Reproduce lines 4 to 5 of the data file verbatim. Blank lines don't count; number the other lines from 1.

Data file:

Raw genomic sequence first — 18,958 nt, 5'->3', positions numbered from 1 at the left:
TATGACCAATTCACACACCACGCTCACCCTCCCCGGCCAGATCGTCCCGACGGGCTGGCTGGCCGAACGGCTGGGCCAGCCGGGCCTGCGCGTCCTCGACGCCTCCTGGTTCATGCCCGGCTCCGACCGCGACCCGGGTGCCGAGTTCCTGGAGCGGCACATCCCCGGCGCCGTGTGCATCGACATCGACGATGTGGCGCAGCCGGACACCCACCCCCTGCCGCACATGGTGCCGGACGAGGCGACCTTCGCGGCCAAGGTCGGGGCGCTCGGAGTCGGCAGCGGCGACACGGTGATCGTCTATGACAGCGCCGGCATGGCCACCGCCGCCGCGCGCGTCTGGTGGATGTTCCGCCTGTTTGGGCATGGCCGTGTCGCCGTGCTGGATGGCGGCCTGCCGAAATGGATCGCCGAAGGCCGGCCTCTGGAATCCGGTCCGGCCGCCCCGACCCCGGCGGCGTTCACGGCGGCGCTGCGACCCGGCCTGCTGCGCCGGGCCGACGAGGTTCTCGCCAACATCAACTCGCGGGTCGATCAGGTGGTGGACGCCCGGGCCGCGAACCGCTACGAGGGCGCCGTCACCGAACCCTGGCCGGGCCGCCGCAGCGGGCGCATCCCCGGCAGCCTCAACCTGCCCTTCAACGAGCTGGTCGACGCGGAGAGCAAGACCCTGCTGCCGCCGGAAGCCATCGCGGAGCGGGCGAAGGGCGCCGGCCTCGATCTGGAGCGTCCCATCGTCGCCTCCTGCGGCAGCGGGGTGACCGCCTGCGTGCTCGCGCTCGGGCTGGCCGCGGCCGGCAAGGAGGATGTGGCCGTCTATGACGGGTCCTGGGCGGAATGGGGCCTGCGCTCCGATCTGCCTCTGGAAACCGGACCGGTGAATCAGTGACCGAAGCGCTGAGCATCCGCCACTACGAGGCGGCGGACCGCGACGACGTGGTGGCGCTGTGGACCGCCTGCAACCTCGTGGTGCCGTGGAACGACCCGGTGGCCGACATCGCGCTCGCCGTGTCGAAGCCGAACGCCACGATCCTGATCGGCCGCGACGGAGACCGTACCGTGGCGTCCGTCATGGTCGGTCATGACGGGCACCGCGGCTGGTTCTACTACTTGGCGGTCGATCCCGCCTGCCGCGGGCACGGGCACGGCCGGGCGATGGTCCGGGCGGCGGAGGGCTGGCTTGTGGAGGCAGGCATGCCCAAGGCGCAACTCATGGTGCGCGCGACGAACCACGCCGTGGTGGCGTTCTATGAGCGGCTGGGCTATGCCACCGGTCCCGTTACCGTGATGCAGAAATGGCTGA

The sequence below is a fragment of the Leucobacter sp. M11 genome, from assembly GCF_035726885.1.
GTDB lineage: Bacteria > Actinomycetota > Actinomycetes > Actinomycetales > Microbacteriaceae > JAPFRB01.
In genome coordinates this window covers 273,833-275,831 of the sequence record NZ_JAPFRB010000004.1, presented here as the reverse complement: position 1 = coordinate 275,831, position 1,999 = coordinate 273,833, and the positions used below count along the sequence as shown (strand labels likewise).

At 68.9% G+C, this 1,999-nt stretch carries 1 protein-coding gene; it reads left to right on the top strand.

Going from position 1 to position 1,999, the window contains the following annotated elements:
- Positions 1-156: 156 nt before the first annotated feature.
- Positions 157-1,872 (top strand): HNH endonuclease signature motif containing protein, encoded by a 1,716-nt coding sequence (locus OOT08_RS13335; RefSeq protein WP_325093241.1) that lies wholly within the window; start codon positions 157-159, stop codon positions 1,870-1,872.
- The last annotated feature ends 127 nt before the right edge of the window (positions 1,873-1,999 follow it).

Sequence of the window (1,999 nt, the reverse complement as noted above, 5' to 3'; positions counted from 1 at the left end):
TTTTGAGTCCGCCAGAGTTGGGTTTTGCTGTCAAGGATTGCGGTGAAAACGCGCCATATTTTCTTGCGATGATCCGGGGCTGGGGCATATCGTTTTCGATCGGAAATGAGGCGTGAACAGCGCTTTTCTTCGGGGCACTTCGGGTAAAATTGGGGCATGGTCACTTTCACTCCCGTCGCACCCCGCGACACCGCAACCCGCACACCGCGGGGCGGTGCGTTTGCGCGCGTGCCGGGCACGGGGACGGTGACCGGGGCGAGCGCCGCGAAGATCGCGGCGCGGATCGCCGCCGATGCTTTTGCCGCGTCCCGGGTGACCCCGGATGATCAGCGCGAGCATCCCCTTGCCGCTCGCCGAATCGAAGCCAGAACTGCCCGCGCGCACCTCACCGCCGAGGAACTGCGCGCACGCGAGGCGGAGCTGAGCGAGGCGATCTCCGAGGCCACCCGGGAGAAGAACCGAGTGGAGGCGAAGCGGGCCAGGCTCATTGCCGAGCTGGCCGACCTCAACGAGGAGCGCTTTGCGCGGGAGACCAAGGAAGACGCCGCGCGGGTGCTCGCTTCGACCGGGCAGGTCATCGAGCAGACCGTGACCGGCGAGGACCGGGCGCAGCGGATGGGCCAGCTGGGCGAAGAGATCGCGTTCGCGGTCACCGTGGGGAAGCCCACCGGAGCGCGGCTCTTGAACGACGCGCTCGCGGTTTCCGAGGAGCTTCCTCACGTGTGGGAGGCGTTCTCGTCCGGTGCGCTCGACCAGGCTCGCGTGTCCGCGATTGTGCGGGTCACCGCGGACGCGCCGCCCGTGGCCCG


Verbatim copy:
GTDB lineage: Bacteria > Actinomycetota > Actinomycetes > Actinomycetales > Microbacteriaceae > JAPFRB01.
In genome coordinates this window covers 273,833-275,831 of the sequence record NZ_JAPFRB010000004.1, presented here as the reverse complement: position 1 = coordinate 275,831, position 1,999 = coordinate 273,833, and the positions used below count along the sequence as shown (strand labels likewise).